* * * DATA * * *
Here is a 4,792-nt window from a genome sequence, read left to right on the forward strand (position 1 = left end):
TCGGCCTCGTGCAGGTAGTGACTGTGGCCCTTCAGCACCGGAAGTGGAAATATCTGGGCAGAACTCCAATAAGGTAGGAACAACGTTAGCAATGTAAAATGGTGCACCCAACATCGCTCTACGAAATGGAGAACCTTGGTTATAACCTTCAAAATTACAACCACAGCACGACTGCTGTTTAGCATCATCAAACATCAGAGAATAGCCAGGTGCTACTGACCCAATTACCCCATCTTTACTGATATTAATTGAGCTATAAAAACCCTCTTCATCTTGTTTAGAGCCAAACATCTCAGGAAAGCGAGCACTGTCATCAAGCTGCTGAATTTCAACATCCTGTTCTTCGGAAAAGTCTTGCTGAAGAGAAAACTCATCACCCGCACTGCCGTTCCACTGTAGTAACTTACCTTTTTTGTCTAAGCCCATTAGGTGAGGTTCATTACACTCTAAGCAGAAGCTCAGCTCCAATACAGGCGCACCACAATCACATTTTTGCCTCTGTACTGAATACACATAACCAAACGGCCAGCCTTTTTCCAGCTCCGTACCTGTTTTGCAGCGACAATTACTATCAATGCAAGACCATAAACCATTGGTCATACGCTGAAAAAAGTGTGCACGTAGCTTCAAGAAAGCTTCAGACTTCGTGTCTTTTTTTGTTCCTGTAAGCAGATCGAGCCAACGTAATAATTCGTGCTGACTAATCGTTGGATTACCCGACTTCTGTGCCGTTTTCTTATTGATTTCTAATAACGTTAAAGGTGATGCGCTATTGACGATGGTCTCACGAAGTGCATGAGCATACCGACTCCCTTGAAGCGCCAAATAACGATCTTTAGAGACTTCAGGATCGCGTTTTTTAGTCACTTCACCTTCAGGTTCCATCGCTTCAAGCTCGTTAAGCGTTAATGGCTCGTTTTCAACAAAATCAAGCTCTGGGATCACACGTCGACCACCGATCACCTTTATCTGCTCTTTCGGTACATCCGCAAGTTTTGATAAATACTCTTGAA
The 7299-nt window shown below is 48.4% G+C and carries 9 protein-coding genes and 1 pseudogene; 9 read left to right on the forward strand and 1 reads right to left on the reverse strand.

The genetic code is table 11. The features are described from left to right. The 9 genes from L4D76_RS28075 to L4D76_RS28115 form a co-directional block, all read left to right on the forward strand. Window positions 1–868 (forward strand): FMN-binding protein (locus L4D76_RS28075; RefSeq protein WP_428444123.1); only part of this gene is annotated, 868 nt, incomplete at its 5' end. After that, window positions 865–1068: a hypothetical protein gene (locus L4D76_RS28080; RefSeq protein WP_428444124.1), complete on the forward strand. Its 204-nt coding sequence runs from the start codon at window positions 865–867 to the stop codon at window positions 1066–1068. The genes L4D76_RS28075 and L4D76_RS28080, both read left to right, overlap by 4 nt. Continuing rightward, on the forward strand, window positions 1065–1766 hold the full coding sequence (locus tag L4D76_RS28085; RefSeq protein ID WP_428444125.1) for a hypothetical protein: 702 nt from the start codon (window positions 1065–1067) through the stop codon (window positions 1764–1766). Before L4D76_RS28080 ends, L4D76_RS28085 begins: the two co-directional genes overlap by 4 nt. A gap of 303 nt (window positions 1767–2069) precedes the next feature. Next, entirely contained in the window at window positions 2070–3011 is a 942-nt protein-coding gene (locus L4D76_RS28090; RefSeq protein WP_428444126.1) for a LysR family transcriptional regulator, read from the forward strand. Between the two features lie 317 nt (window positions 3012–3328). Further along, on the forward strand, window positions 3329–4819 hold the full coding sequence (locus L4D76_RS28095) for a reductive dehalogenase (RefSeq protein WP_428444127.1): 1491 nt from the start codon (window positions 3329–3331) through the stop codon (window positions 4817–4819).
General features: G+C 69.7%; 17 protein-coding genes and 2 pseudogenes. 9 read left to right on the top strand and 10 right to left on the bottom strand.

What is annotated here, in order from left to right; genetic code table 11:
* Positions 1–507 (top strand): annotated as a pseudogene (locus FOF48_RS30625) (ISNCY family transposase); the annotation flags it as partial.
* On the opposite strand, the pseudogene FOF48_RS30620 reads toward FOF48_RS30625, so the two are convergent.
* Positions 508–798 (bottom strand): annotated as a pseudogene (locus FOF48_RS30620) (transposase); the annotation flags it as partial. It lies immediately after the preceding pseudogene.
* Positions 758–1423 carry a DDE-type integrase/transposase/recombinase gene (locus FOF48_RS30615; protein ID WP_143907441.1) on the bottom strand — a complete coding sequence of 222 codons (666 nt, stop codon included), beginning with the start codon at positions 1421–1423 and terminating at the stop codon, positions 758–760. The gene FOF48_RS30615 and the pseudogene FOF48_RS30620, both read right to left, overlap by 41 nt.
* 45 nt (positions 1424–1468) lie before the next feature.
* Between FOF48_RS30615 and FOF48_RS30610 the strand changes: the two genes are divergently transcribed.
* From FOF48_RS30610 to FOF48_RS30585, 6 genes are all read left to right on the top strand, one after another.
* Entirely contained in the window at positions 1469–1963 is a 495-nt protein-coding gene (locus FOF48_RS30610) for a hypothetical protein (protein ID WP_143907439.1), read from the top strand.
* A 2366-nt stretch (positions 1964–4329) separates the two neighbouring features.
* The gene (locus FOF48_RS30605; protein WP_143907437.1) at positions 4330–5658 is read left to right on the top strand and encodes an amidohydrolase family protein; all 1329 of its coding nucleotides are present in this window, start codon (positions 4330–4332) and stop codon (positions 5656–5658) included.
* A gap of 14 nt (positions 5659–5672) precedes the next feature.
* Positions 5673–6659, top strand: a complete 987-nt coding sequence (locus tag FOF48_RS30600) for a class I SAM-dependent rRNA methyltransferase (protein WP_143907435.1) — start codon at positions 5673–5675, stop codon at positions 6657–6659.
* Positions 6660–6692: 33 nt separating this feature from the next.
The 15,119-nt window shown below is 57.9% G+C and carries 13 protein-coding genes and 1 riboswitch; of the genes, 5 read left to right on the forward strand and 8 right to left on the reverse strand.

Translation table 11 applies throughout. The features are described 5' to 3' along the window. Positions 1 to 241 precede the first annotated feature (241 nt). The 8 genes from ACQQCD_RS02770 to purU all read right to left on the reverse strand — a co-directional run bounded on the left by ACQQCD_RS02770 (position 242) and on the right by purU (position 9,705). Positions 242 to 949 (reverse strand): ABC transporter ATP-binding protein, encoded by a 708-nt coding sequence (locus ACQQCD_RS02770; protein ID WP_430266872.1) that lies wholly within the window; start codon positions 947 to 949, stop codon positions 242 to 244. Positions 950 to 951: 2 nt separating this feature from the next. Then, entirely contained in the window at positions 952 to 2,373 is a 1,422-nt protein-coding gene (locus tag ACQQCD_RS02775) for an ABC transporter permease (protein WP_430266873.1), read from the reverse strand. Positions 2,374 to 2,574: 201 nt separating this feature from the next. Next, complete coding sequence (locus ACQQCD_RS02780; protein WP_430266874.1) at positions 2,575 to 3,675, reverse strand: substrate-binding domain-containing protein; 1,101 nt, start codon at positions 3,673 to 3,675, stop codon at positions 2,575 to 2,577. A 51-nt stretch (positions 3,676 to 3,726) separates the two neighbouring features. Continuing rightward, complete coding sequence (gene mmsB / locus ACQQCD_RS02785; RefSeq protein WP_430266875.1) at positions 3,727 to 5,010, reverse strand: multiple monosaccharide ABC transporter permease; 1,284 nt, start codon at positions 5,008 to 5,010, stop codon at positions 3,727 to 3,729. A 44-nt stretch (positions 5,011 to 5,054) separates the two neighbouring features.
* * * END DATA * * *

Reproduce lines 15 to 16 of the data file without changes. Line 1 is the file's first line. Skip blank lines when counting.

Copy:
* A 2366-nt stretch (positions 1964–4329) separates the two neighbouring features.
* The gene (locus FOF48_RS30605; protein WP_143907437.1) at positions 4330–5658 is read left to right on the top strand and encodes an amidohydrolase family protein; all 1329 of its coding nucleotides are present in this window, start codon (positions 4330–4332) and stop codon (positions 5656–5658) included.